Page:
Scratch 3.0

Clock.png This article or section contains information about a feature from a future version of Scratch that is unreleased and is subject to change. Please cite any info added in order to prevent speculation.
Prototype of the blocks in horizontal position.

Scratch 3.0 is an announced version of Scratch which is to succeed Scratch 2.0. It has been announced that Google will affiliate with Scratch for this release. It has also be announced that Scratch Blocks, a library forked of Google's Blockly, will be used; and the horizontal placement of blocks, used in ScratchJr, will be applied, alongside with Scratch's vertical blocks.[1] An alpha release is planned for late 2017.[2]

No name has yet been decided, but according to Scratch Team member Andrew Sliwinski (thisandagain), it will most likely be called "Scratch 3.0".[3]

Scratch 3.0 will be written in HTML5, which is a general term for the latest HTML, CSS, and JS. Scratch 3.0 will primarily use JS, WebGL, Web Workers, and Web Audio.[4] JS is a widely supported language, and WebGL was picked for its speed. Scratch 3.0 will use a custom JS Scratch interpreter, versus a community created interpreter.[4]

Prerelease

The first prototype of Scratch 3.0 was released to participants of Google's Youth I/O. Scratch 3.0 worked with LEGO WeDo 2.0.[5]

At the 2016 Scratch Conference, Scratch 3.0 was discussed in the "What's Next for Scratch?" panel. It was mentioned that Scratch 3.0 had a barebones VM and an audio engine. The Scratch Team stated that they got Scratch 3.0 to beep the previous day. [4]

Roadmap

A simple roadmap for Scratch was mentioned at 2016's Scratch Conference. The Scratch Team wants to add a rendering engine in a few weeks. They plan to have a prototype by the end of 2016, and an alpha by the end of 2017. [4]

Upcoming Features

The following is a list of features that Scratch 3.0 might or will contain:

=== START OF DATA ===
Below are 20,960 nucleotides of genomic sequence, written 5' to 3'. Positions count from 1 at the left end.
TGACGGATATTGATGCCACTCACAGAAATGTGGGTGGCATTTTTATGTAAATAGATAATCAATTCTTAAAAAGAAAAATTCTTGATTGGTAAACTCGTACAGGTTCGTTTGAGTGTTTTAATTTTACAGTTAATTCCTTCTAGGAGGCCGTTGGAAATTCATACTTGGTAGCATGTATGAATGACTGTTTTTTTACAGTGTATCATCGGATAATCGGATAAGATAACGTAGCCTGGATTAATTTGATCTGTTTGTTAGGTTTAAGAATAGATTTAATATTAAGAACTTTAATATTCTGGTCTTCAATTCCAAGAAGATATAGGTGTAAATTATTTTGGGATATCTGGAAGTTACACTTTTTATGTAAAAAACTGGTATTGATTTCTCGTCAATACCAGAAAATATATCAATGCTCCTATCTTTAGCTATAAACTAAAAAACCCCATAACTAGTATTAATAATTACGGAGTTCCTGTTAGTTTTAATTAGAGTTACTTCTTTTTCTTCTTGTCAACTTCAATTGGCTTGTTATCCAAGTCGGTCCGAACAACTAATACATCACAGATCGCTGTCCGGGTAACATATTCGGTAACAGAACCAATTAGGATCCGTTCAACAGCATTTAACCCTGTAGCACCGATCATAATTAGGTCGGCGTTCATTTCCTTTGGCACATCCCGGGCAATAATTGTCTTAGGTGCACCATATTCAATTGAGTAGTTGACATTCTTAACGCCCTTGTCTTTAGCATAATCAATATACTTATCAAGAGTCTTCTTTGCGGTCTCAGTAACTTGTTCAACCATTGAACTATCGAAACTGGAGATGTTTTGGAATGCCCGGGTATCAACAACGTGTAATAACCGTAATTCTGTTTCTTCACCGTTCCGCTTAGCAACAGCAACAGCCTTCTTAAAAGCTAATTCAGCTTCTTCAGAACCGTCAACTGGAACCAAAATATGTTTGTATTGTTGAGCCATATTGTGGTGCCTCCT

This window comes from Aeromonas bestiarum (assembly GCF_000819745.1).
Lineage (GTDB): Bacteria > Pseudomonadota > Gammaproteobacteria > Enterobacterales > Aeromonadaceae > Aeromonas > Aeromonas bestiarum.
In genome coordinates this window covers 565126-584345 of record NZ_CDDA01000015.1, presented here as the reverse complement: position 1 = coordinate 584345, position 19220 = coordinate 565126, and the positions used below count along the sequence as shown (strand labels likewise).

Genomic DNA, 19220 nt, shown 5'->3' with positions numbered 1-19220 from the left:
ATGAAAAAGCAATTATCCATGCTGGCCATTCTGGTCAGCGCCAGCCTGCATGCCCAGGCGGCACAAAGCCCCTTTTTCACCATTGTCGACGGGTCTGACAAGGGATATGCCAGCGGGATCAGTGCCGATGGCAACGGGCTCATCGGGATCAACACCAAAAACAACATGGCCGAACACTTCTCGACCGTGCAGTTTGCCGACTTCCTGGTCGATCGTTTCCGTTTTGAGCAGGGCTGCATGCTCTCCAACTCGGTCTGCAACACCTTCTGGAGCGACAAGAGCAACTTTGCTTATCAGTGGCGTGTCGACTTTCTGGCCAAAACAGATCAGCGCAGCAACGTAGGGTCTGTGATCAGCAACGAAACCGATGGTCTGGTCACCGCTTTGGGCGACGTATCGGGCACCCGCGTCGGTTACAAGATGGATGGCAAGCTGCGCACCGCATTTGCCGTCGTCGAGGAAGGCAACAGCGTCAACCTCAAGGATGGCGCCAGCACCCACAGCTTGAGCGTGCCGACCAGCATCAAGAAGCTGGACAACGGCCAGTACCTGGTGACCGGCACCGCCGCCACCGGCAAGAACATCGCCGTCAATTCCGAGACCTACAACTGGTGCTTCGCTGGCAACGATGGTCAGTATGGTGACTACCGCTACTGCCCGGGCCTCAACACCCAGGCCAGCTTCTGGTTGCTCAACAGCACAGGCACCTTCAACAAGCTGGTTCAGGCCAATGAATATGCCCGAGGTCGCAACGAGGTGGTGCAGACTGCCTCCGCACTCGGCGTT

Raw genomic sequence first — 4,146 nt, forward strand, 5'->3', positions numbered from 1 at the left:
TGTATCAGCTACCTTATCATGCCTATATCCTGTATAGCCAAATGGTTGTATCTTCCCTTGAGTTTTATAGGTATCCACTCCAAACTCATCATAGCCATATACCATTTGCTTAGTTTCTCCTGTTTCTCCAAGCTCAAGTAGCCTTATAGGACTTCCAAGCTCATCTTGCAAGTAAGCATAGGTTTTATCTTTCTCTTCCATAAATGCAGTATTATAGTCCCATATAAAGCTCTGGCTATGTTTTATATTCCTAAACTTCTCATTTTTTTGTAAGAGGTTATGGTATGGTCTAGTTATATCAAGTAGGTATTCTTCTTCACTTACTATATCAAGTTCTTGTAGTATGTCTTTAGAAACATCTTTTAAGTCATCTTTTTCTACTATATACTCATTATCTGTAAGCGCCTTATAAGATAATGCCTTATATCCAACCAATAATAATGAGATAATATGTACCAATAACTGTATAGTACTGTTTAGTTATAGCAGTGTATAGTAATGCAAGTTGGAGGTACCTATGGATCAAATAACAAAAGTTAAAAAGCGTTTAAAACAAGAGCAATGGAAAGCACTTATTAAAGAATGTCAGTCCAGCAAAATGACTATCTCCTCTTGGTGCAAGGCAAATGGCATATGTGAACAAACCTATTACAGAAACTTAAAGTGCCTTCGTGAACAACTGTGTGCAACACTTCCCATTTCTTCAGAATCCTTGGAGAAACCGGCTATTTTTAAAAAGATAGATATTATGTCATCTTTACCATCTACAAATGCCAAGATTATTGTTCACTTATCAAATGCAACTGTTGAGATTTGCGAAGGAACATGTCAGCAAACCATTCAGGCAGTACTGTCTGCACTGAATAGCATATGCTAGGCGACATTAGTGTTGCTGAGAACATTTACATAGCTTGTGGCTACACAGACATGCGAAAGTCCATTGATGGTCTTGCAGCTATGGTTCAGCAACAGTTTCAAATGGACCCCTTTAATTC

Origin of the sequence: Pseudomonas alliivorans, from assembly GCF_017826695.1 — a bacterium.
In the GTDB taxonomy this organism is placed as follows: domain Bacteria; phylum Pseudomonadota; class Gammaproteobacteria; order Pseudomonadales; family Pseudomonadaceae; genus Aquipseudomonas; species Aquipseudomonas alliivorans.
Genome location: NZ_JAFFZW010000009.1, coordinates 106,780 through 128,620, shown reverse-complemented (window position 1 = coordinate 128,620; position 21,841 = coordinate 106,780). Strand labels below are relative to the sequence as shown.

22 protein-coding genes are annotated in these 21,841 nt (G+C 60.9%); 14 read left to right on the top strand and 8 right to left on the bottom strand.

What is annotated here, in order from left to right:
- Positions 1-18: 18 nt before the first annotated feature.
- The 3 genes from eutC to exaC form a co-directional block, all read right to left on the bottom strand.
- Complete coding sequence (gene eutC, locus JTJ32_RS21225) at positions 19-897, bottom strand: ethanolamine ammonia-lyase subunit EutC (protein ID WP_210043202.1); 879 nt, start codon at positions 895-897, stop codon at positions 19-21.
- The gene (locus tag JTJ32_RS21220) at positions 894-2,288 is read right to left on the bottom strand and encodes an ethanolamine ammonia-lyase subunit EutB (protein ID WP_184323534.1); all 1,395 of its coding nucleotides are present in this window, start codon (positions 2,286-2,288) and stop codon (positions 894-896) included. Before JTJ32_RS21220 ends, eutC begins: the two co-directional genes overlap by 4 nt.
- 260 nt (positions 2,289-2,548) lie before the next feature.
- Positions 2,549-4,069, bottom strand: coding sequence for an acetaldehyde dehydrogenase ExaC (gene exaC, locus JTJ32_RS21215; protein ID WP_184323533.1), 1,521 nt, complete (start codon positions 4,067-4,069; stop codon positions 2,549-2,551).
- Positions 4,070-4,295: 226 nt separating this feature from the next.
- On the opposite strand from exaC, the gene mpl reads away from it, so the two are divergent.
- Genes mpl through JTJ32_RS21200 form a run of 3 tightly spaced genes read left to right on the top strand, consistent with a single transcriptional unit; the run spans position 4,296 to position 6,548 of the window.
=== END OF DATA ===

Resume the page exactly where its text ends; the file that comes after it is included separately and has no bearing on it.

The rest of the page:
• Custom reporters.[6]
  • Text-drawing pen blocks.[7]
  • iOS and Android support via an HTML5 based editor. [4][8]
  • A 16:9 option for higher quality projects.[9]
  • Projects (possibly) play at 60 ticks and frames per second, rather than 30 (and previously[10] 40). [11] [12]
  • A horizontal block layout. This is similar to how ScratchJr displays blocks. The new layout is being added because it is more compact, and hence will be easier to use on mobile devices. [4]

Gallery

External links

References

  1. https://medium.com/mit-media-lab/scratch-google-next-generation-of-programming-blocks-for-kids-5f377ec9ff0#.6gghcrtlq
  2. https://scratch.mit.edu/users/thisandagain/#comments-25452720
  3. https://scratch.mit.edu/users/thisandagain/#comments-23456121
  4. a b c d e f https://scratch.mit.edu/discuss/topic/232115/
  5. https://medium.com/scratchfoundation-blog/the-next-generation-of-scratch-d83426eb9ca9#.tdxr70h5g
  6. https://github.com/LLK/scratch-vm/issues/79
  7. https://github.com/LLK/scratch-flash/issues/1142#issuecomment-226472568
  8. https://scratch.mit.edu/discuss/topic/199904/
  9. https://scratch.mit.edu/discuss/topic/199574/?page=25#post-2090971
  10. https://scratch.mit.edu/discuss/post/2194139/
  11. https://github.com/LLK/scratch-vm/commit/0ae0ea5f22deeadb84fdeb0a746e3879625e4baf
  12. https://scratch.mit.edu/discuss/post/2188059/


  • This page was last modified on 16 January 2017, at 11:26.